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Hat die Befristung von Arbeitsverträgen einen Einfluss auf die Weiterbildung geringqualifiziert beschäftigter Personen?

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  • Eva Reinowski
  • Jan Sauermann
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    Abstract

    Fixed-term contracts are considerd as one of the most popular instruments of labour market flexibility. Although they provide new labour market options for employer and employees, it is argued that they may lead to decreasing investments in human capital. From the theoretical point of view it is not clear wheter a fixed-term contract is a drawback for the participation in work-related training. The paper deals with the influence of fixed-term contracts on work-related training especially for low-skilled workers. Based on the Micro Census data of 2004, we estimate a bivariate probit model for the probability of fixed-term employment and participating in work-related training. This model enables us to control for selection effects that may arise from unobservable factors. From the estimation results we can conclude that holding a fixed-term contract does not mean a systematical disadvantage for the training probability of low-skilled employees.

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    Bibliographic Info

    Paper provided by Halle Institute for Economic Research in its series IWH Discussion Papers with number 2.

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    Date of creation: Feb 2008
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    Handle: RePEc:iwh:dispap:2-08

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    Keywords: training; low-skilled occupation; fixed-term contracts;

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    References

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    1. Brigitte Loose & Udo Ludwig, 2004. "Flexibilisierung des Arbeitseinsatzes stärkt Anpassung der Industriebetriebe an Geschäftsschwankungen – ein empirischer Ost-West-Vergleich anhand des IAB-Betriebspanels," Wirtschaft im Wandel, Halle Institute for Economic Research, vol. 10(12), pages 325-331.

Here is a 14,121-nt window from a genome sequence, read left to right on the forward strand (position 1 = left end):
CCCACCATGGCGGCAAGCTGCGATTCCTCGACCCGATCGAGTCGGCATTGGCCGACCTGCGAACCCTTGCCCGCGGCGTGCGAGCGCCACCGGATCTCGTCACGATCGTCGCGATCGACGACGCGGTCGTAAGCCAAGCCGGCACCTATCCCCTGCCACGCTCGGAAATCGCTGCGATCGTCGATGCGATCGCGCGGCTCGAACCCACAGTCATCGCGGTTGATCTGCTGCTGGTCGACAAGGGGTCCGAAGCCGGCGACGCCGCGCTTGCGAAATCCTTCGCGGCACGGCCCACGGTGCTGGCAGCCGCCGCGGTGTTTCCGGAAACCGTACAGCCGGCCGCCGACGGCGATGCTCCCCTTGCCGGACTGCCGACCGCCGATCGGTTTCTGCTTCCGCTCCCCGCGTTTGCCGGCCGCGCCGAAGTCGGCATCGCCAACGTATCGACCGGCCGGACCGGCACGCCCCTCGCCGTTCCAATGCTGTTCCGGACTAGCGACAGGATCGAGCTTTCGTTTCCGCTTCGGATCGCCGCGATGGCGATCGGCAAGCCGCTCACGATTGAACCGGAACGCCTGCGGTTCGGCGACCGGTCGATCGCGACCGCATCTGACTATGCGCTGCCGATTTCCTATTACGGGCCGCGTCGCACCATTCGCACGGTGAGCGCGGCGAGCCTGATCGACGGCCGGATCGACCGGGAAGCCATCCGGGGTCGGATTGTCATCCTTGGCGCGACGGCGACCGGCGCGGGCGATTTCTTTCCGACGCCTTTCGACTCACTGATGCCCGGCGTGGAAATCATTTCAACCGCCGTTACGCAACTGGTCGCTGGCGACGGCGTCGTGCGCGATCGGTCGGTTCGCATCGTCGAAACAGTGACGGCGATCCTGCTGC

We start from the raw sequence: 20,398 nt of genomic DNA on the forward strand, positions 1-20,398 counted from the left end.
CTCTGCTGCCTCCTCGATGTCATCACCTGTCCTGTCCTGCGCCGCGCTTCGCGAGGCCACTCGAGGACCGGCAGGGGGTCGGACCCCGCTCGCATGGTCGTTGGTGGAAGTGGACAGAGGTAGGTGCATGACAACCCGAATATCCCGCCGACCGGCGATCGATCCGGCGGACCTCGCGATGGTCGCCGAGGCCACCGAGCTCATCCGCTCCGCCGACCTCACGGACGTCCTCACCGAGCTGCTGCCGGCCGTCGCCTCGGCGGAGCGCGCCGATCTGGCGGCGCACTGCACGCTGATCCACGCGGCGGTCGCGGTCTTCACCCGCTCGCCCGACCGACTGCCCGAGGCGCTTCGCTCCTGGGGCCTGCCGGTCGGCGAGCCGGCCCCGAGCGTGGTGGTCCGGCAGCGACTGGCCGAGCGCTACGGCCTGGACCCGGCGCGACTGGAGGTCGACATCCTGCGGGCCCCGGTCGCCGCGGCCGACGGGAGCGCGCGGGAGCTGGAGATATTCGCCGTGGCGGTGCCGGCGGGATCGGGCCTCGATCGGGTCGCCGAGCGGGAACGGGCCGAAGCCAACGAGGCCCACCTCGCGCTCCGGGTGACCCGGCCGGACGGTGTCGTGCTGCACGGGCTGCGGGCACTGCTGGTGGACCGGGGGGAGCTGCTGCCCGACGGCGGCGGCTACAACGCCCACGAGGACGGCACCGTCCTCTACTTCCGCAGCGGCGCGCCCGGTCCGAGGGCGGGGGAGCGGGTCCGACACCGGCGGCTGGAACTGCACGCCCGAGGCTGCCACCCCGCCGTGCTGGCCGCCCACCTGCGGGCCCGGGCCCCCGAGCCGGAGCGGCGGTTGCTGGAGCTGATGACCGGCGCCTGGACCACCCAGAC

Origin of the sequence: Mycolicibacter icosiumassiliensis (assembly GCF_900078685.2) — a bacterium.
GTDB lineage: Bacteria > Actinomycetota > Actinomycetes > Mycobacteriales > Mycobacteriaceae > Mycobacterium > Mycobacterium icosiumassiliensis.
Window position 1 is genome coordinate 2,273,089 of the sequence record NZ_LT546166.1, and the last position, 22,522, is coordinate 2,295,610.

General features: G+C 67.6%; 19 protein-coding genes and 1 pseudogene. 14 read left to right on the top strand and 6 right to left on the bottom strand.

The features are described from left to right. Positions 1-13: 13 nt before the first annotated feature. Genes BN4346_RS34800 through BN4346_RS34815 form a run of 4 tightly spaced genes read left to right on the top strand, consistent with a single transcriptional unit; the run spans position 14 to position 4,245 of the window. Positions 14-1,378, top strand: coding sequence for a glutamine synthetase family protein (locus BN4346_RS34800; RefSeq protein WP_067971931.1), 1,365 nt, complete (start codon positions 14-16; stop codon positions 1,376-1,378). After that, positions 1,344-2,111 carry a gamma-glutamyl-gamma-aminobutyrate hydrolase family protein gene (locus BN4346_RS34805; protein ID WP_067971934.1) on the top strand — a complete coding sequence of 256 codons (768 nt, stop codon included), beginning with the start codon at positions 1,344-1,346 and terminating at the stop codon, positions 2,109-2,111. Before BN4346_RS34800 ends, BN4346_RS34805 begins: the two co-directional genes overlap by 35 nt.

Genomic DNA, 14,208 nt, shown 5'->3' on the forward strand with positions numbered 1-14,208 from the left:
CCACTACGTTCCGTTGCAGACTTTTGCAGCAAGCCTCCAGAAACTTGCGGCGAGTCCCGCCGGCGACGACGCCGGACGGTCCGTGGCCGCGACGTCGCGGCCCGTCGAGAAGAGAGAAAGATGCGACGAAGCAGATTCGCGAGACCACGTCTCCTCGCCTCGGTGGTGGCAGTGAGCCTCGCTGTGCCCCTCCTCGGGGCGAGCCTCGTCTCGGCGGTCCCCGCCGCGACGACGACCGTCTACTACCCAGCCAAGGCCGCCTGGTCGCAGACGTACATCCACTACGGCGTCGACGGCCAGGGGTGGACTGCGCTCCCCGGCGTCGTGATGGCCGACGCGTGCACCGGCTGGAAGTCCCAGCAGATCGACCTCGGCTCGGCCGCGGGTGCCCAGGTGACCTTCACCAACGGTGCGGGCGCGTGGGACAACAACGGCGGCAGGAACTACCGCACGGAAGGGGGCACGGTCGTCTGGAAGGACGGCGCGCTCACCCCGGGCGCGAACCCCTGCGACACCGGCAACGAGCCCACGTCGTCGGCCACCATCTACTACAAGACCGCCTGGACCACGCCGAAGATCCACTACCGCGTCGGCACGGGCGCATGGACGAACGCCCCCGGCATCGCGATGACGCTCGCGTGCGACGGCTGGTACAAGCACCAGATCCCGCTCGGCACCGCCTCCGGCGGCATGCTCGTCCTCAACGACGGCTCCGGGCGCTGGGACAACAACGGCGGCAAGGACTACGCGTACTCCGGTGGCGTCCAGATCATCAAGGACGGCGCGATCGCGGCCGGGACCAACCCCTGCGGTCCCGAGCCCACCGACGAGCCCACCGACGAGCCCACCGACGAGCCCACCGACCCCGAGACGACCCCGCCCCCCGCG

2. Acemoglu, Daron & Pischke, Jörn-Steffen, 1998. "The Structure of Wages and Investment in General Training," CEPR Discussion Papers 1833, C.E.P.R. Discussion Papers.
    3. Boockmann, Bernhard & Hagen, Tobias, 2005. "Fixed-term Contracts as Sorting Mechanisms: Evidence From Job Durations in West Germany," ZEW Discussion Papers 05-85, ZEW - Zentrum für Europäische Wirtschaftsforschung / Center for European Economic Research.
    4. Thomas Zwick, 2005. "Continuing Vocational Training Forms and Establishment Productivity in Germany," German Economic Review, Verein für Socialpolitik, vol. 6(2), pages 155-184, 05.
    5. Jörn-Steffen Pischke, 2001. "Continuous training in Germany," Journal of Population Economics, Springer, vol. 14(3), pages 523-548.
    6. Cecilia Albert & Carlos García-Serrano & Virginia Hernanz, 2004. "Firm-provided training and temporary contracts," Spanish Economic Review, Springer, vol. 7(1), pages 67-88, January.
    7. David H. Autor, 2001. "Why Do Temporary Help Firms Provide Free General Skills Training?," The Quarterly Journal of Economics, MIT Press, vol. 116(4), pages 1409-1448, November.
    8. Jan Sauermann, 2006. "Who Invests in Training if Contracts are Temporary? - Empirical Evidence for Germany Using Selection Correction," IWH Discussion Papers 14, Halle Institute for Economic Research.
    9. Gary S. Becker, 1962. "Investment in Human Capital: A Theoretical Analysis," Journal of Political Economy, University of Chicago Press, vol. 70, pages 9.
    10. repec:iab:iabzaf:v:37:i:2:p:73-126 is not listed on IDEAS
    11. Katz, Eliakim & Ziderman, Adrian, 1990. "Investment in General Training: The Role of Information and Labour Mobility," Economic Journal, Royal Economic Society, vol. 100(403), pages 1147-58, December.
    12. Hunt, Jennifer, 2000. "Firing Costs, Employment Fluctuations and Average Employment: An Examination of Germany," Economica, London School of Economics and Political Science, vol. 67(266), pages 177-202, May.
    13. Wallette, Mårten, 2005. "Temporary Jobs and On-the-Job Training in Sweden - A Negative Nexus?," Working Papers 2005:13, Lund University, Department of Economics.
    14. Acemoglu, Daron, 1997. "Training and Innovation in an Imperfect Labour Market," Review of Economic Studies, Wiley Blackwell, vol. 64(3), pages 445-64, July.
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